FM-84, Syntax Keep Us Grounded While Taking Us Into Space

Cover art for FM-84's "Jupiter" single. Photo Credit: Col Bennett.
Cover art for FM-84’s “Jupiter” single. Photo Credit: Col Bennett.

There’s a very excited, nervous vibe in the air lately — at least at Vehlinggo — and so I’ve been listening to a lot of chill, downtempo, ambient, galactic and other forms of electronic music that focus on the contemplative side of things.

Now, this is mostly tourist work I’m doing. I haven’t gone down the rabbit hole, so much as I’m taking the packaged deal. I’ve gone back to the classics, like Jean-Michel Jarre’s seminal Oxygene or Brian Eno’s Ambient 1: Music For Airports. I’ve also been obsessing over Laraaji, the Philadelphia-born artist Eno has worked with in the past. I’ve been listening to others, too, like Tangerine Dream. But really, like I said, it’s tourist stuff.

Somehow, the tour bus ended up taking me to the outer reaches of the known galaxy. Hear me out. I’ve been enjoying the work of four newer artists FM-84, Syntax, Hello Meteor, and Qatarsis, who take the intimate moments of those pioneers and mix them with the best galaxy-minded work of composers like Vangelis and Steve Roach.

FM-84 Changes Identities

FM-84 burst onto the scene early last year with some 80s retrosynth cuts that had several more shades of organic qualities to them than typical synthwave. His generic, SEO-titled songs like “Delorean,” “Nightdrive,” and “Neon Sunrise” did not match the much more interesting music onto which they were attached.

But toward the end of last year and going into this year, the Scotland-born and San Francisco-based FM-84 has largely ditched the 80s retrosynth in favor of a palette made up of elements of film scores, Tycho, prog-rock, and downtempo 90s cuts.

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His most recent release, “Jupiter,” from a forthcoming EP, largely personifies his new journey — and oh is it a welcome change. The 80s nostalgia he did was pretty good, but he seems much more comfortable in this new hybrid outfit. I look forward to the new EP coming in April.

Syntax Gazes Upward

San Diego, California-based Syntax is primarily a synthwaver, but underscoring all of that is a Vangelis-like celestial reach that defies any tired 80s retrosynth tropes. A year ago he did a song called “Stargazer,” that featured Droid Bishop. It was an ambitious and mind-blowing affair that really and truly conjures a sense of wonder in all who hear it.

A couple weeks ago, Syntax and collaborator HOME put out “Stratus,” an equally compelling work of art. Its spacey synths and driving backbeat showcase what would happen if Vangelis, Jarre, and Johnny Jewel were writing music together on the International Space Station.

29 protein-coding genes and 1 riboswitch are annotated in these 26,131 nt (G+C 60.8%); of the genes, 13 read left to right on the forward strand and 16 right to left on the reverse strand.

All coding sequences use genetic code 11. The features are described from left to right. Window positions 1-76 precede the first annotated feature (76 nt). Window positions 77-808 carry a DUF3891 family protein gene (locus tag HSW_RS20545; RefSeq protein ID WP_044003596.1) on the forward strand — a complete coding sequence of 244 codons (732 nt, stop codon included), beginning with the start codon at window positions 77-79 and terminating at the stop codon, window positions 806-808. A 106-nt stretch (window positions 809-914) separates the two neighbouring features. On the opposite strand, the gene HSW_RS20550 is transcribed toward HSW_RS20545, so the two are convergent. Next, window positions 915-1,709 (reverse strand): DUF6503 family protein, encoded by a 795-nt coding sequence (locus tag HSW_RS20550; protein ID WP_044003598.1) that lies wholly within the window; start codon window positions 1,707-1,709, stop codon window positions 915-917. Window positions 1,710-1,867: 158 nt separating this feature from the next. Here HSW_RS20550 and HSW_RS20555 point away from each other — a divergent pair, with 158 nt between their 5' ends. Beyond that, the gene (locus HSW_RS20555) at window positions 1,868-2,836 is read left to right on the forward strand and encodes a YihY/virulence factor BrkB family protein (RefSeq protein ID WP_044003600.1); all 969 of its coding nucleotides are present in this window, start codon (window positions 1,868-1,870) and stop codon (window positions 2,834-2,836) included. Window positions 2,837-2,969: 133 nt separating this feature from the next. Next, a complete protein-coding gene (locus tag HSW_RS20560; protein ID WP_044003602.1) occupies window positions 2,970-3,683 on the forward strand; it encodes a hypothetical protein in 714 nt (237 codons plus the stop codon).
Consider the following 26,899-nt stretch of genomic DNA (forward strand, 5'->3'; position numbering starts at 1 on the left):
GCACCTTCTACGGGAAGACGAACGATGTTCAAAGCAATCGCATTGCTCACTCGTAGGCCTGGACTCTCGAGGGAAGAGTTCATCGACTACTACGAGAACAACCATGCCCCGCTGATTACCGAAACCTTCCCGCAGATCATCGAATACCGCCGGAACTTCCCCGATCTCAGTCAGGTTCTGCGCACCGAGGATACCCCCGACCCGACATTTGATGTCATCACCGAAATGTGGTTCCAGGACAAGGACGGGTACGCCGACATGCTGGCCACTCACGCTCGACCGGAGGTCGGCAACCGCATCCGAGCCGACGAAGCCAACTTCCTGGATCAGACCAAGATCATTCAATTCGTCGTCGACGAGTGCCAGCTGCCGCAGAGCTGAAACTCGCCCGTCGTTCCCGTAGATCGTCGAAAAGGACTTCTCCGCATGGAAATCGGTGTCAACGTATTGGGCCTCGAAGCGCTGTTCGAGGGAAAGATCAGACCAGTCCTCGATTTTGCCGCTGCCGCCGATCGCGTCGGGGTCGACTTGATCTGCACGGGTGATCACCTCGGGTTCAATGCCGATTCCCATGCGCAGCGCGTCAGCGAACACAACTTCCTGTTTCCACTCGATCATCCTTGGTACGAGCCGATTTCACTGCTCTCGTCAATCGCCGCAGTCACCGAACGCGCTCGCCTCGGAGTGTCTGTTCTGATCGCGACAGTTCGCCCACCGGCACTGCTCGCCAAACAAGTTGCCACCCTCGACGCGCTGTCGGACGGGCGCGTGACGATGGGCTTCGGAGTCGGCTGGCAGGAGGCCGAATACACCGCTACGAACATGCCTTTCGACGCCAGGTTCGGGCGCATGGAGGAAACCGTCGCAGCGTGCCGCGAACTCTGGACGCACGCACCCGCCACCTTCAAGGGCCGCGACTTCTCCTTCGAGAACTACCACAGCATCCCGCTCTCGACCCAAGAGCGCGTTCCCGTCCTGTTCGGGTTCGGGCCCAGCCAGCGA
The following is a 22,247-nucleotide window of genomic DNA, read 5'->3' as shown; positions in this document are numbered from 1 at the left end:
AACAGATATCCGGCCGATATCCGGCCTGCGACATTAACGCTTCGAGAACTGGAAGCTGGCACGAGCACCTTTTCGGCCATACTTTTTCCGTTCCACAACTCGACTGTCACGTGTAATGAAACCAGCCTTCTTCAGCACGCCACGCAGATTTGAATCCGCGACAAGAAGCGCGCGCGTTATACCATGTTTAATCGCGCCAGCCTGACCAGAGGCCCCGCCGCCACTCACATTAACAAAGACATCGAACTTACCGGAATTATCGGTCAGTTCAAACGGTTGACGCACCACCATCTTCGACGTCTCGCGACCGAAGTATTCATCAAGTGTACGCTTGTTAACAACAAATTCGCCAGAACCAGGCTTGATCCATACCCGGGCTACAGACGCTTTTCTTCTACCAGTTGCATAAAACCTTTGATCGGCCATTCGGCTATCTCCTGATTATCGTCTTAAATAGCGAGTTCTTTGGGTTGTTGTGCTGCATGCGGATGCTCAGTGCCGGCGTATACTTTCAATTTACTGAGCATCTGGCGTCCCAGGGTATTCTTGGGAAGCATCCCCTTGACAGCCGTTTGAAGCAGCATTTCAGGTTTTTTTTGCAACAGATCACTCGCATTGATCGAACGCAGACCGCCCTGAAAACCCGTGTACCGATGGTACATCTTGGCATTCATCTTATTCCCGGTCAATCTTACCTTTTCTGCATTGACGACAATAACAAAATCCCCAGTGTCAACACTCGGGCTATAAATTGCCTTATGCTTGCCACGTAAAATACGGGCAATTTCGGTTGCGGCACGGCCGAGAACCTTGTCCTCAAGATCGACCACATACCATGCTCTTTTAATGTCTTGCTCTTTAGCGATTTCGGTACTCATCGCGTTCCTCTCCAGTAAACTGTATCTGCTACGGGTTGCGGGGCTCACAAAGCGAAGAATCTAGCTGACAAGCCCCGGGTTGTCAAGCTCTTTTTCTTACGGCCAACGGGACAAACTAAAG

Hello Meteor Lives Up to His Name

Meteor tends to label his music “80s dreamwave,” and in many ways it is. Certainly his earlier work is. Recently, though, he’s been putting the focus more intensely on his true colors: Interstellar arpeggiations that recall the coldness and vastness of the universe, while keeping one foot firmly planted in a true sense of “home.”

His latest single, “Dragon of the Black Pool (Laserdisc Revisit),” is a great example of his galactic talent.

It’s interesting fare. Unlike Syntax, though, Meteor’s use of retro drum samples doesn’t seem to serve the ultimate goals of the music. Implementing acoustic drum samples — either in the form of a real drummer or programming — could go a long way.

Qatarsis Creates ‘Illusions’

Germany-based Qatarsis creates some incredibly fascinating music. He typically doesn’t stick with any single genre, which can be refreshing. However, the bulk of his work, from the minimal and haunting “Medieval Memories” to the space-glitch of “Angels are Mathematical,” all showcase the artist’s deftness at expanding the mind without sacrificing the intimacy of serene moments.

On his most recent SoundCloud upload, the exquisite “Illusions,” Qatarsis uses the pulsating resonance of modular synths to create what could be the backdrop for a Lars Von Trier sci-fi film studying the apex of alienation and familiarity in transhumanism.

I realize this has been a bit of a wild post. It could seem like a stretch to go from the contained worlds of Eno and Jarre to far-off starscapes, but inherent in all of these artists is a true sense of how to balance the most close-to-chest ideas, emotions, and moments with concepts that transcend space and time.

If you have any suggestions for more music like this, email me at hello-at-vehlinggo.com, leave a message on Vehlinggo’s Facebook page or tweet at me.

 

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